Excitement is mounting with Bridport Literary Festival firing up on all cylinders this Sunday.
Expect a packed week full of literary gems, inspiring speakers and searching questions.
This year, we’ve even got a film. Jonathan Coe will be talking about his novel, the brilliant Mr Wilder and Me, before he and the audience settles down to watch Billy Wilder’s Avanti at the Electric Palace on Friday 12 November.
BridLit kicks off at the Palace at 10.30am on Sunday with Tim Bouverie giving an illustrated talk, with music, about his book, Perfect Pitch.
Nearly all of us have the capacity to enjoy classical music but too often we’re put off and need a guide to help us navigate this artistic terrain. Bouverie draws on his lifelong passion for music and has selected 100 favourite classical pieces from which he will introduce an eclectic selection – audibly – to inspire and comfort. Some are well known, some are idiosyncratic, others just secret gems that need to be brought out into the light.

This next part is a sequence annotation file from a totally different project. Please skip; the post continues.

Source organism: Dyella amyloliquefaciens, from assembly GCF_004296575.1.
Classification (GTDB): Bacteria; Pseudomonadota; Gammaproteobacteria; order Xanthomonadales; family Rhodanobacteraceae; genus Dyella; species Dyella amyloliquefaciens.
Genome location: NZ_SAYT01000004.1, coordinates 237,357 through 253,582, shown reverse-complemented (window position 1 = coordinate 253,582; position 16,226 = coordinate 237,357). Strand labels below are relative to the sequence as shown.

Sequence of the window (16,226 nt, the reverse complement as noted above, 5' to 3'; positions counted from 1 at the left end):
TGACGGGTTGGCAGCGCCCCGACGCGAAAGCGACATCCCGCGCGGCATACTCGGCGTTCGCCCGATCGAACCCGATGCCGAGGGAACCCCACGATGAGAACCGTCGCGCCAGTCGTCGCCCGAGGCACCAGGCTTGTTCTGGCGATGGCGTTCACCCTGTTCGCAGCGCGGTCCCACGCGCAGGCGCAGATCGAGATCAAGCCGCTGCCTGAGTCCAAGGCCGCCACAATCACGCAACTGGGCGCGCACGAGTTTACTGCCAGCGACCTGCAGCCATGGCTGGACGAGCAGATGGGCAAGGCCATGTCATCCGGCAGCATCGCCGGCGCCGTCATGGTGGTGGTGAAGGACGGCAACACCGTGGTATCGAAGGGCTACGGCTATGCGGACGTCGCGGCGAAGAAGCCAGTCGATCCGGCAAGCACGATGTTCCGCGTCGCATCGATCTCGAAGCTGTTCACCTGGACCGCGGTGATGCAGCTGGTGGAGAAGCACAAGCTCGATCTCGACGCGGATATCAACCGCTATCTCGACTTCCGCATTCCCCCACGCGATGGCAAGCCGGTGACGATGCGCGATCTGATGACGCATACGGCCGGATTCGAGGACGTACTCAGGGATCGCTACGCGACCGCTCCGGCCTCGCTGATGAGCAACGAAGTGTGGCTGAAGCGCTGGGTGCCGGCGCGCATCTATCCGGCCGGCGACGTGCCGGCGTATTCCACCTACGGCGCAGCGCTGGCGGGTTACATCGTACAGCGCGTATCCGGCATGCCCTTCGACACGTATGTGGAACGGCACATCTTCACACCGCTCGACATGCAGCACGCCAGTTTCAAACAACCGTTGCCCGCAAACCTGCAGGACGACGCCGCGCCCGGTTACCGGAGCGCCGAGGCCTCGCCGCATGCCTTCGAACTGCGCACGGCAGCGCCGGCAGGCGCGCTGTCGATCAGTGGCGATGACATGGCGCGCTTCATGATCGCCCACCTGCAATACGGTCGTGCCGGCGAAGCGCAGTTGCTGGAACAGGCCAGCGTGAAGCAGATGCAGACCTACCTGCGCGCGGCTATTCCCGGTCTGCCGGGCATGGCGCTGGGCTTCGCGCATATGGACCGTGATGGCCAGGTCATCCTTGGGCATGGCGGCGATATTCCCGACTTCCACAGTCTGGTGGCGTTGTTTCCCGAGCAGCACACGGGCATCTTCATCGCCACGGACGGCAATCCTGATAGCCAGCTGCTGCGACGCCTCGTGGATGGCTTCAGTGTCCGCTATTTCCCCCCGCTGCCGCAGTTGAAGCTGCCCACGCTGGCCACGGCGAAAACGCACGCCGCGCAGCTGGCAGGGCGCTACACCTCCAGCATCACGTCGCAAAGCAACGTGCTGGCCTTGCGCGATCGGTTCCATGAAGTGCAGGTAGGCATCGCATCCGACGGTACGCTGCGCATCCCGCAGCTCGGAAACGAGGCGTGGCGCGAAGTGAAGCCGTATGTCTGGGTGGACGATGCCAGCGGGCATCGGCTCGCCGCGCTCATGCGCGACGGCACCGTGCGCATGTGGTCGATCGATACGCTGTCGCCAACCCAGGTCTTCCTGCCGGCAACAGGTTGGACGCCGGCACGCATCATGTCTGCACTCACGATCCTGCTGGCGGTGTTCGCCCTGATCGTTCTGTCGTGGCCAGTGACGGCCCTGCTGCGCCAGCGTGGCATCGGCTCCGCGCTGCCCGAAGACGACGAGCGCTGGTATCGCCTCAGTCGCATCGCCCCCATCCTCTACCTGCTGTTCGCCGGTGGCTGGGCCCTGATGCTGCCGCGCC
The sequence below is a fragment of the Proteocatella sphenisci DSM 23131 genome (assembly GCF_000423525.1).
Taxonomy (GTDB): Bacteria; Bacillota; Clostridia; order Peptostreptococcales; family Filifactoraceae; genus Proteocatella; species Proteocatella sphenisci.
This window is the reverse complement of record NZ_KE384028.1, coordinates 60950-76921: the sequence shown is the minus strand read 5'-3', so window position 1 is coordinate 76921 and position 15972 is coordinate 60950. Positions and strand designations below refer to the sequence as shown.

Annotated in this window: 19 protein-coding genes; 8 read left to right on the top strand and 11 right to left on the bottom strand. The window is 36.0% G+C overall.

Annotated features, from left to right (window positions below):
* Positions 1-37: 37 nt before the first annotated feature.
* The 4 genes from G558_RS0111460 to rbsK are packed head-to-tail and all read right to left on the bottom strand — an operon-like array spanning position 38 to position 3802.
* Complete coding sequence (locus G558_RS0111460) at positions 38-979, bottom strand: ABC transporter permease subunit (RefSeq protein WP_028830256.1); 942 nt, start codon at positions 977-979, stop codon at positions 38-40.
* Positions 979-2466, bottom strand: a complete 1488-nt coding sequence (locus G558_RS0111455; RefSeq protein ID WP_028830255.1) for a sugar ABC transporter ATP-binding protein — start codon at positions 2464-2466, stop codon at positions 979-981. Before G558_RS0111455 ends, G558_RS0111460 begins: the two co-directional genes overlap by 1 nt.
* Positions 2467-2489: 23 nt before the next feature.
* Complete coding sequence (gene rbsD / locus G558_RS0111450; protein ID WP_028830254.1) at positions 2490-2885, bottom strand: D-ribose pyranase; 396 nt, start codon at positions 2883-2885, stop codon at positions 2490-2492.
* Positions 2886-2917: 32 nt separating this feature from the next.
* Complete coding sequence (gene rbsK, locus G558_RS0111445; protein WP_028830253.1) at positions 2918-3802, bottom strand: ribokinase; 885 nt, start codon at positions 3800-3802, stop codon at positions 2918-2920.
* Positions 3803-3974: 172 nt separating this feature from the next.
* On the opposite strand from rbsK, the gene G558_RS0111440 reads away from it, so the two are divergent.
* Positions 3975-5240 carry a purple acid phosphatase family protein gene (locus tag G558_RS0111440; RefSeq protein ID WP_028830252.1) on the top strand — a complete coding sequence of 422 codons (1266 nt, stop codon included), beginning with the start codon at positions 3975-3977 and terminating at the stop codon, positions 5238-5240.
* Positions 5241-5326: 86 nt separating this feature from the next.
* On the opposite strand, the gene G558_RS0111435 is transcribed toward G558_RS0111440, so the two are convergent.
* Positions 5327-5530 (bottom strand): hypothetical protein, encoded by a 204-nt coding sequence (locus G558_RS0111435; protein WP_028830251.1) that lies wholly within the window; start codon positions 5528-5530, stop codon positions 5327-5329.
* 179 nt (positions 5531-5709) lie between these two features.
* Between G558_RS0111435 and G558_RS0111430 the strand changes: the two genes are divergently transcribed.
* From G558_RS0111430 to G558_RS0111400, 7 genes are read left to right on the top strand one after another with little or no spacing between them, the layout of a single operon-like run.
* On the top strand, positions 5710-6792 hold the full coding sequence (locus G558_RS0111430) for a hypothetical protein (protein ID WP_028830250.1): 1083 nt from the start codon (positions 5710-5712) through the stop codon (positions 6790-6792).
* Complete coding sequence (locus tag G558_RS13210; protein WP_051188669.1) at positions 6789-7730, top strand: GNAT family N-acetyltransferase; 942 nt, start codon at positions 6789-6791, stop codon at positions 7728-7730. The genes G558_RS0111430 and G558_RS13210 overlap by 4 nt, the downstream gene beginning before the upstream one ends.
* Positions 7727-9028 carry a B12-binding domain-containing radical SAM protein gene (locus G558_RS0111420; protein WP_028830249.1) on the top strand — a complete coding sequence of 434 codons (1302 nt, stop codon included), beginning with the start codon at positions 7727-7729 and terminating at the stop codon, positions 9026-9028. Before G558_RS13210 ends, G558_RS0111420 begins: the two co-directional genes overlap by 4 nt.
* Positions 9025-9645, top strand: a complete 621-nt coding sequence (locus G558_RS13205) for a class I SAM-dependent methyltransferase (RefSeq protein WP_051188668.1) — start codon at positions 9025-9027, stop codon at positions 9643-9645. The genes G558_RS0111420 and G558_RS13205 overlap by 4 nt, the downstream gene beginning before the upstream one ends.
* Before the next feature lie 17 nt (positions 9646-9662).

Other highlights of the week for which you can still get tickets include Patrick Barkham in the Bull Hotel Ballroom on Wednesday 10 November at 4.30 pm, talking about Wild Child. Part memoir, part polemic, Barkham argues for greater access to nature for all children. It’s an inspiration for all parents, grandparents and teachers.
In our new writer slot at BridLit, Natasha Brown’s novel Assembly, follows a black British woman as she prepares to attend a lavish garden party at her boyfriend’s family estate, set deep in the English countryside. At the same time, she is considering the carefully assembled pieces of herself.
The novel was shortlisted for the Goldsmiths Prize and the Books Are My Bag Fiction Award. She’ll be in conversation with Max Porter in the Bull Ballroom on Tuesday 9 November at 6pm.
Award winning nature writer James Rebanks brings the festival to a close on Saturday 13 November at the Electric Palace at 7pm.
The winner of this year’s Wainwright Prize for Nature Writing for his masterpiece English Pastoral, Rebanks tells of how rural landscapes around the world were brought close to collapse, and the age-old rhythms of work, weather, community and wild things were lost. Yet his elegy from the northern fells of Cumbria is also a song of hope; of how, guided by the past, one farmer began to salvage his tiny corner of England.
For details of all BridLit events, visit the bridlit.com website.